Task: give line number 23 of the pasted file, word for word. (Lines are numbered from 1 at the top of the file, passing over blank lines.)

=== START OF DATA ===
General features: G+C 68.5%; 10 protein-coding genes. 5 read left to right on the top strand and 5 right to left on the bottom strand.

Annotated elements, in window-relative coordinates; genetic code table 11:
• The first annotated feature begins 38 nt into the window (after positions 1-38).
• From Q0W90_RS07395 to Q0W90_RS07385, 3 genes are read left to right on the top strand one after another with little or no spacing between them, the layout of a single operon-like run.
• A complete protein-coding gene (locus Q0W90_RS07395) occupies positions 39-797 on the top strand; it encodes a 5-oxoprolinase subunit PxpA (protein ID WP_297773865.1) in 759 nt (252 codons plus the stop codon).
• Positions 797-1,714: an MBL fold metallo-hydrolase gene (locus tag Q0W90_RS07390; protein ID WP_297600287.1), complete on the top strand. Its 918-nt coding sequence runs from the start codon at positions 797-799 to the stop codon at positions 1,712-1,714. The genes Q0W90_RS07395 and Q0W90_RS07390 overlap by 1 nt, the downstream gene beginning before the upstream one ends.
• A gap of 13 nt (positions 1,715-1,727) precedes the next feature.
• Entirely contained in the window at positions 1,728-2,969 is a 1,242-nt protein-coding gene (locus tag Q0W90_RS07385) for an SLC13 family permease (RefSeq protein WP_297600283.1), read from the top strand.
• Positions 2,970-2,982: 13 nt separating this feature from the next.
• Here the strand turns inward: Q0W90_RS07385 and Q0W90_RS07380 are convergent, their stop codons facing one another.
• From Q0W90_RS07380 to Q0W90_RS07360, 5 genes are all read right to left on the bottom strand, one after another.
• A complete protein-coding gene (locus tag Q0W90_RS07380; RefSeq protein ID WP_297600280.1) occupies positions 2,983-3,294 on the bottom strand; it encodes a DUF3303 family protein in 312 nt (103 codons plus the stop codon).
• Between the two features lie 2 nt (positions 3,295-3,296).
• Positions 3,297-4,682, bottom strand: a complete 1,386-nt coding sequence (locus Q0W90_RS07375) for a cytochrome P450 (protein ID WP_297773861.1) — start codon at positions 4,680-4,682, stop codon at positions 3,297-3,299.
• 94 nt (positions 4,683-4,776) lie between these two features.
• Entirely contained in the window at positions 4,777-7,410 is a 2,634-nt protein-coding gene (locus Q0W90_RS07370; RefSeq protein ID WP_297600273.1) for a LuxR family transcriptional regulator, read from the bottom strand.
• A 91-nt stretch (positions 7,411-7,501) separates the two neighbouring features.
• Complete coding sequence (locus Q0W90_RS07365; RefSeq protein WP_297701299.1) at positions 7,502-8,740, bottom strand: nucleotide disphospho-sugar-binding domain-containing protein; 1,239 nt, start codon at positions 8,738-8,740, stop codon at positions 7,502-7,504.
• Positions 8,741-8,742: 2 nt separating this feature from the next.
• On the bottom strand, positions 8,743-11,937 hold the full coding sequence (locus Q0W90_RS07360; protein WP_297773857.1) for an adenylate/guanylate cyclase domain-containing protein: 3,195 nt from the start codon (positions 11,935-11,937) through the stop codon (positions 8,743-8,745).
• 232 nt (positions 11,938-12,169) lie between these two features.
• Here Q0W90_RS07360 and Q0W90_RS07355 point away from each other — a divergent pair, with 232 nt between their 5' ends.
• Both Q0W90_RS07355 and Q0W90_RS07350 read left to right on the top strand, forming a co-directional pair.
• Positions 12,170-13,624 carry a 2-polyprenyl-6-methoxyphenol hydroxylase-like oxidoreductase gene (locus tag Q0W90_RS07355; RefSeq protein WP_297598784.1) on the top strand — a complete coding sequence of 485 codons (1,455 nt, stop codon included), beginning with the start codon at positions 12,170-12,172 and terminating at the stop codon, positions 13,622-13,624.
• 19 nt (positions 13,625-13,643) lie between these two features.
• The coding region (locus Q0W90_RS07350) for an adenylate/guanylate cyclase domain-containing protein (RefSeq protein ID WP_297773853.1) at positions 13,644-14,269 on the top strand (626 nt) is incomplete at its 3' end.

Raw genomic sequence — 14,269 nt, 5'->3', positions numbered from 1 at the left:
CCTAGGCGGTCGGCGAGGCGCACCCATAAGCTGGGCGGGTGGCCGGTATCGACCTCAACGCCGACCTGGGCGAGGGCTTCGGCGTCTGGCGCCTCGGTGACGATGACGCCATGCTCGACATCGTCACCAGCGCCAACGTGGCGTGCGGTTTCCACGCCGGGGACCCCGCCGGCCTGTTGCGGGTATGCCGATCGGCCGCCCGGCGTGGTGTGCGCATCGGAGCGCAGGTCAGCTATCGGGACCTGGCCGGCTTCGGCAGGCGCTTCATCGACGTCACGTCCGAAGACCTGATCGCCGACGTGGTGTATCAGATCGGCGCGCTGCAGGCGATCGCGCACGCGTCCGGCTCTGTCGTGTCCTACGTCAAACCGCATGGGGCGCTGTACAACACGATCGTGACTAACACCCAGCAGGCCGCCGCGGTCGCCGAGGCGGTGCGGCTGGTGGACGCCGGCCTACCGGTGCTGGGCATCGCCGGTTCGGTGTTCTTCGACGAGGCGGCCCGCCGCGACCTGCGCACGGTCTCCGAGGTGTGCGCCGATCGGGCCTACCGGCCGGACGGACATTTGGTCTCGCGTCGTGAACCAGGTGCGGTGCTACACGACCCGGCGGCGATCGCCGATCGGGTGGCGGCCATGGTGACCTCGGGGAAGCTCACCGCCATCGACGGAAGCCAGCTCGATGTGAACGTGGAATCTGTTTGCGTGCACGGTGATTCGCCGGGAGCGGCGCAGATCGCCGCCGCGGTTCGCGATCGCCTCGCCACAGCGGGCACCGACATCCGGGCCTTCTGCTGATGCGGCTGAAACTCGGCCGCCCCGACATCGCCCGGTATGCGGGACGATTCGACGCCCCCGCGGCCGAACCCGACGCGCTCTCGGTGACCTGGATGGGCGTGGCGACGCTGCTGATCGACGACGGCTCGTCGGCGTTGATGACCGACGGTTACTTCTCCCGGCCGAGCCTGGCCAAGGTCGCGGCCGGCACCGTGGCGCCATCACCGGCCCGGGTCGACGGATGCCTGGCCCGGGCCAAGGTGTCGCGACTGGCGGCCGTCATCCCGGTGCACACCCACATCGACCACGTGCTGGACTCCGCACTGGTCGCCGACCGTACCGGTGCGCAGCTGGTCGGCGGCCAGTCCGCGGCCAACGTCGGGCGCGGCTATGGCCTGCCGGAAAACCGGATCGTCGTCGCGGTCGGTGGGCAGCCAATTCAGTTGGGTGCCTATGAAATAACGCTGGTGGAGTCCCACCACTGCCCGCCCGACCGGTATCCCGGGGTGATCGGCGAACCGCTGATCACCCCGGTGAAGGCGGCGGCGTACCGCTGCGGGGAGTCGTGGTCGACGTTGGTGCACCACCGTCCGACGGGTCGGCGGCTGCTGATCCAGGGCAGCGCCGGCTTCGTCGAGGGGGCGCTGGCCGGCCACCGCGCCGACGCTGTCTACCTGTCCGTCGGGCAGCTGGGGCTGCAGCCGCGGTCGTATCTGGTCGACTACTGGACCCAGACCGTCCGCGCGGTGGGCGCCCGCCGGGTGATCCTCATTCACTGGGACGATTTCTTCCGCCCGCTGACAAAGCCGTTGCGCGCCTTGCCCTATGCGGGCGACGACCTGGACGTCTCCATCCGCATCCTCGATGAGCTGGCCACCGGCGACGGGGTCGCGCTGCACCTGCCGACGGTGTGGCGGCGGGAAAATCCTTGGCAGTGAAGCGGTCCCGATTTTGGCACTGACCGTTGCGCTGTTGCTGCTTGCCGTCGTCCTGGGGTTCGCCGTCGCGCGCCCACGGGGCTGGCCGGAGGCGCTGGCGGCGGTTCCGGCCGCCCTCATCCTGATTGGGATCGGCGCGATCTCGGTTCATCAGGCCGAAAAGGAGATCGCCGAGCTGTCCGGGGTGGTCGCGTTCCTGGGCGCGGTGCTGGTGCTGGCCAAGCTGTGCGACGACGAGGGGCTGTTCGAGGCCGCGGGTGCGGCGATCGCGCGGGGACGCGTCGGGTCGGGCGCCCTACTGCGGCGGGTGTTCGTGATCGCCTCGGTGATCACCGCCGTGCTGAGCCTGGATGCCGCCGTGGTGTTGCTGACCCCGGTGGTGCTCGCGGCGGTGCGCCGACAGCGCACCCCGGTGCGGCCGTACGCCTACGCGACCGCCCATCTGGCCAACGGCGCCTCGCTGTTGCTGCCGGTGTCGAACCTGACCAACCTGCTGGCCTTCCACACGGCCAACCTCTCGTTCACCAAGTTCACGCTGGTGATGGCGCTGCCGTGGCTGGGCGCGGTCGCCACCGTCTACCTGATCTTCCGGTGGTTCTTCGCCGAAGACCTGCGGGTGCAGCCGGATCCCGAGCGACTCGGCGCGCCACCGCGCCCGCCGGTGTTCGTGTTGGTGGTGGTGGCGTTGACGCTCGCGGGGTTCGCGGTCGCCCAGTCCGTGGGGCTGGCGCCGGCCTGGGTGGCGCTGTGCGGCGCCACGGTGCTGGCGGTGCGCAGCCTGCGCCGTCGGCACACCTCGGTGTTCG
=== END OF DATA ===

• Both Q0W90_RS07355 and Q0W90_RS07350 read left to right on the top strand, forming a co-directional pair.